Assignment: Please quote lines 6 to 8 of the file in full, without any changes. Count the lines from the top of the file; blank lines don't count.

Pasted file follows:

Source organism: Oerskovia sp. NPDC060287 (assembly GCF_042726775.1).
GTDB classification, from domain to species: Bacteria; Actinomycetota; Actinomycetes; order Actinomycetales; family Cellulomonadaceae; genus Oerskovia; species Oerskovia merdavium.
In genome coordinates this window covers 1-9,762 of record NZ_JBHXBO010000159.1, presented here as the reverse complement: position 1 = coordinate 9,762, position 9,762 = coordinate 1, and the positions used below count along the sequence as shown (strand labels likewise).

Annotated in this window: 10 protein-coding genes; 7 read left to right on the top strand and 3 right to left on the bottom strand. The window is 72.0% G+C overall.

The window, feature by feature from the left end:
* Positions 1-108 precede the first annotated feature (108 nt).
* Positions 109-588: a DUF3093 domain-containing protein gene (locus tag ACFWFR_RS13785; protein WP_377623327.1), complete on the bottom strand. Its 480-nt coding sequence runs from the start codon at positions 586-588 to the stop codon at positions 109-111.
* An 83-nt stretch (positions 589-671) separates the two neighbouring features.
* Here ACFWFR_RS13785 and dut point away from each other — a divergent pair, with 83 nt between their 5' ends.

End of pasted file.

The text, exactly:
* Positions 1-108 precede the first annotated feature (108 nt).
* Positions 109-588: a DUF3093 domain-containing protein gene (locus tag ACFWFR_RS13785; protein WP_377623327.1), complete on the bottom strand. Its 480-nt coding sequence runs from the start codon at positions 586-588 to the stop codon at positions 109-111.
* An 83-nt stretch (positions 589-671) separates the two neighbouring features.